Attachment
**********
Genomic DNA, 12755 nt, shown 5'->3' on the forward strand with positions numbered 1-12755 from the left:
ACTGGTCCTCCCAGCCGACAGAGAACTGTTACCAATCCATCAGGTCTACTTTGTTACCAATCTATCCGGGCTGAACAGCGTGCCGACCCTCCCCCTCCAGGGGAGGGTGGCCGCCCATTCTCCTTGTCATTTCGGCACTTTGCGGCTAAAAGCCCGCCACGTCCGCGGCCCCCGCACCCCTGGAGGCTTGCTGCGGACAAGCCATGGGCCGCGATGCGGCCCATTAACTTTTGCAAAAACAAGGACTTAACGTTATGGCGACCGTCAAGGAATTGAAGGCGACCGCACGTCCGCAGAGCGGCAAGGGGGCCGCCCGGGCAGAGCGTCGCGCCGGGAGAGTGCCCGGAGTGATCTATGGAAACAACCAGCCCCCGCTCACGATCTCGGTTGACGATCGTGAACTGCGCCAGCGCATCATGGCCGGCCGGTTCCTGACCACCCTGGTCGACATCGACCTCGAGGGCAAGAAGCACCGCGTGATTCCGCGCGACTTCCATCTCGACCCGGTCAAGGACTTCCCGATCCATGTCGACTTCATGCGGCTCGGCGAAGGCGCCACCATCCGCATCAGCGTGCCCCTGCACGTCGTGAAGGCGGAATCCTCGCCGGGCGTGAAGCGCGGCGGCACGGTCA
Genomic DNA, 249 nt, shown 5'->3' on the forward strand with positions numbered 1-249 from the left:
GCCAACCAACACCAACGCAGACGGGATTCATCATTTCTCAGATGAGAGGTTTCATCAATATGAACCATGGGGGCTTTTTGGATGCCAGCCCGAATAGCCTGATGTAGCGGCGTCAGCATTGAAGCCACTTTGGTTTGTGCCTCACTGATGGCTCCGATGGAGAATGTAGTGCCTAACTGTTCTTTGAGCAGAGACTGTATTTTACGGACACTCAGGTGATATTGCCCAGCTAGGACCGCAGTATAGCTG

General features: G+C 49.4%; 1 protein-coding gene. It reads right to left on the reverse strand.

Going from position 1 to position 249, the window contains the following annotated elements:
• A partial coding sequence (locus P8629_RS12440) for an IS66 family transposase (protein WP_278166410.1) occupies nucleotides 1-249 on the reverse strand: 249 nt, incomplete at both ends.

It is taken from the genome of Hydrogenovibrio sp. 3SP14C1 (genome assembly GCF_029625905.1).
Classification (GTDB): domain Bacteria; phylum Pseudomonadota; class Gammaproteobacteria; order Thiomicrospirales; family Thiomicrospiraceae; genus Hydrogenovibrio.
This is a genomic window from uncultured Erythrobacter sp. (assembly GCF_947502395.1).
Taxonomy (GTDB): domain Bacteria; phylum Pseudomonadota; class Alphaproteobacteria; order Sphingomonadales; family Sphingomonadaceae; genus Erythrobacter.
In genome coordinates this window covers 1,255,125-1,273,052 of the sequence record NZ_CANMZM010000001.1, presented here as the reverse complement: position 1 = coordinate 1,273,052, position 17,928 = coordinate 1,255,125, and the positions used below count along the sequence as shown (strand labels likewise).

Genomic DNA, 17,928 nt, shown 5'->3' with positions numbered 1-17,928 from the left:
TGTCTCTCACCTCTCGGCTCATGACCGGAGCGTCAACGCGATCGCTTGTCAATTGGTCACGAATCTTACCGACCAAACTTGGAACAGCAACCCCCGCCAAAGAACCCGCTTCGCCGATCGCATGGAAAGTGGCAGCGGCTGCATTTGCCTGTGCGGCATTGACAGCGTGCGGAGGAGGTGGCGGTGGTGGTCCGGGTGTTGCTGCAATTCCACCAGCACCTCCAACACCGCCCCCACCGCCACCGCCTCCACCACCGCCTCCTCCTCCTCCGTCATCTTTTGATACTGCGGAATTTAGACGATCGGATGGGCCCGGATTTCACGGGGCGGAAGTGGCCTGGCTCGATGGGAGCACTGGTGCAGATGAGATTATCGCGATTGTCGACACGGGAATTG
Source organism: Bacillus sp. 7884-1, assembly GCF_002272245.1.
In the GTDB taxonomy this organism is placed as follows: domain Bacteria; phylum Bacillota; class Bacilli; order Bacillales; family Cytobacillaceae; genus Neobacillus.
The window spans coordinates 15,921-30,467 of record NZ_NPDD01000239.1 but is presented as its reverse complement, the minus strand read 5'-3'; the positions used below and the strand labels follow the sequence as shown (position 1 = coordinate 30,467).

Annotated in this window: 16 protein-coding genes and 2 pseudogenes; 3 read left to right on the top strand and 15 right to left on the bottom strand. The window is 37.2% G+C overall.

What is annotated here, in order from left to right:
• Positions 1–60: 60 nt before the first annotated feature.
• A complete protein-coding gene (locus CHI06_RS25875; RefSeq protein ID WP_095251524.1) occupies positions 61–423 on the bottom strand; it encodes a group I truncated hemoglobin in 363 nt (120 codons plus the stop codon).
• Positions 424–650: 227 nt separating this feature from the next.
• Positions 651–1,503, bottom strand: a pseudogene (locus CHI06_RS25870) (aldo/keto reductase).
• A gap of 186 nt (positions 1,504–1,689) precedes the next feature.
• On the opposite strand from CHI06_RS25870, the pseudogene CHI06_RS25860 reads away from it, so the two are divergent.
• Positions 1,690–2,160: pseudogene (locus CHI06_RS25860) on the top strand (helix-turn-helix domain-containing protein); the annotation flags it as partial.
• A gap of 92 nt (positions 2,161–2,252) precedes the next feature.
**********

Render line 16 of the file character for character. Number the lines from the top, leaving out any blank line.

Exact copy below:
In the GTDB taxonomy this organism is placed as follows: domain Bacteria; phylum Bacillota; class Bacilli; order Bacillales; family Cytobacillaceae; genus Neobacillus.